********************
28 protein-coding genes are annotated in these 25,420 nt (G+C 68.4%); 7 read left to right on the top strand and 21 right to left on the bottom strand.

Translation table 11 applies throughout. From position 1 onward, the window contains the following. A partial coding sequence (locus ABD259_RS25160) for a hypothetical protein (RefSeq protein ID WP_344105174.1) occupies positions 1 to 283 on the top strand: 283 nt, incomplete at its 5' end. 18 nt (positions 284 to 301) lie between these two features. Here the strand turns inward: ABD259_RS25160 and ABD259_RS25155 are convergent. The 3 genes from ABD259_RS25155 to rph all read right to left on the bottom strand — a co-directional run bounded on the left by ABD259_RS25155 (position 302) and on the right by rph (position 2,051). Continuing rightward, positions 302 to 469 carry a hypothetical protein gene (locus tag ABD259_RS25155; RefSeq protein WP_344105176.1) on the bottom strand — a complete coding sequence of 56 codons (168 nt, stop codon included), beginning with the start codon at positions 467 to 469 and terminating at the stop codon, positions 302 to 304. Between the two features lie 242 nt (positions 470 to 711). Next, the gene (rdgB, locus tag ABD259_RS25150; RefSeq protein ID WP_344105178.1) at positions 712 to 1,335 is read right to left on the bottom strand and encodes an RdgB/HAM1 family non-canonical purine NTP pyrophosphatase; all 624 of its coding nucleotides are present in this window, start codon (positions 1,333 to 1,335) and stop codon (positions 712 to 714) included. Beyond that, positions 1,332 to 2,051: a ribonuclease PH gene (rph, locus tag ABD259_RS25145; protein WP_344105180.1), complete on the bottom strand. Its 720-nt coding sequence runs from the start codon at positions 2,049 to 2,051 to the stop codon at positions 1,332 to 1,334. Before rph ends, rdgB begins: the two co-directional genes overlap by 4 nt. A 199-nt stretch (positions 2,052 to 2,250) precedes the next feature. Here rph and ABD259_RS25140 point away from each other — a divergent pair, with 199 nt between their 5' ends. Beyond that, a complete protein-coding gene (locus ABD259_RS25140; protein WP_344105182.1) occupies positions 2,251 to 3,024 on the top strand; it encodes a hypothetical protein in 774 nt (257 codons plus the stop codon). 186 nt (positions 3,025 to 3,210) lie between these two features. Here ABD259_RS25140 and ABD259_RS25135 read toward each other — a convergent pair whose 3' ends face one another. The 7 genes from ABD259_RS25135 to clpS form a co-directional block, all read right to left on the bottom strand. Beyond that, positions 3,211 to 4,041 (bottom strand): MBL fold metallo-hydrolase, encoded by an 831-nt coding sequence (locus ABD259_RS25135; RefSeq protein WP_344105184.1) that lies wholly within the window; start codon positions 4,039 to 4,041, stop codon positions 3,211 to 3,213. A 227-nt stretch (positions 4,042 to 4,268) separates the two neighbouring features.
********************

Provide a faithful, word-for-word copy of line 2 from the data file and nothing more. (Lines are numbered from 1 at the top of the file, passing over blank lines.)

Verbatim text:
Translation table 11 applies throughout. From position 1 onward, the window contains the following. A partial coding sequence (locus ABD259_RS25160) for a hypothetical protein (RefSeq protein ID WP_344105174.1) occupies positions 1 to 283 on the top strand: 283 nt, incomplete at its 5' end. 18 nt (positions 284 to 301) lie between these two features. Here the strand turns inward: ABD259_RS25160 and ABD259_RS25155 are convergent. The 3 genes from ABD259_RS25155 to rph all read right to left on the bottom strand — a co-directional run bounded on the left by ABD259_RS25155 (position 302) and on the right by rph (position 2,051). Continuing rightward, positions 302 to 469 carry a hypothetical protein gene (locus tag ABD259_RS25155; RefSeq protein WP_344105176.1) on the bottom strand — a complete coding sequence of 56 codons (168 nt, stop codon included), beginning with the start codon at positions 467 to 469 and terminating at the stop codon, positions 302 to 304. Between the two features lie 242 nt (positions 470 to 711). Next, the gene (rdgB, locus tag ABD259_RS25150; RefSeq protein ID WP_344105178.1) at positions 712 to 1,335 is read right to left on the bottom strand and encodes an RdgB/HAM1 family non-canonical purine NTP pyrophosphatase; all 624 of its coding nucleotides are present in this window, start codon (positions 1,333 to 1,335) and stop codon (positions 712 to 714) included. Beyond that, positions 1,332 to 2,051: a ribonuclease PH gene (rph, locus tag ABD259_RS25145; protein WP_344105180.1), complete on the bottom strand. Its 720-nt coding sequence runs from the start codon at positions 2,049 to 2,051 to the stop codon at positions 1,332 to 1,334. Before rph ends, rdgB begins: the two co-directional genes overlap by 4 nt. A 199-nt stretch (positions 2,052 to 2,250) precedes the next feature. Here rph and ABD259_RS25140 point away from each other — a divergent pair, with 199 nt between their 5' ends. Beyond that, a complete protein-coding gene (locus ABD259_RS25140; protein WP_344105182.1) occupies positions 2,251 to 3,024 on the top strand; it encodes a hypothetical protein in 774 nt (257 codons plus the stop codon). 186 nt (positions 3,025 to 3,210) lie between these two features. Here ABD259_RS25140 and ABD259_RS25135 read toward each other — a convergent pair whose 3' ends face one another. The 7 genes from ABD259_RS25135 to clpS form a co-directional block, all read right to left on the bottom strand. Beyond that, positions 3,211 to 4,041 (bottom strand): MBL fold metallo-hydrolase, encoded by an 831-nt coding sequence (locus ABD259_RS25135; RefSeq protein WP_344105184.1) that lies wholly within the window; start codon positions 4,039 to 4,041, stop codon positions 3,211 to 3,213. A 227-nt stretch (positions 4,042 to 4,268) separates the two neighbouring features.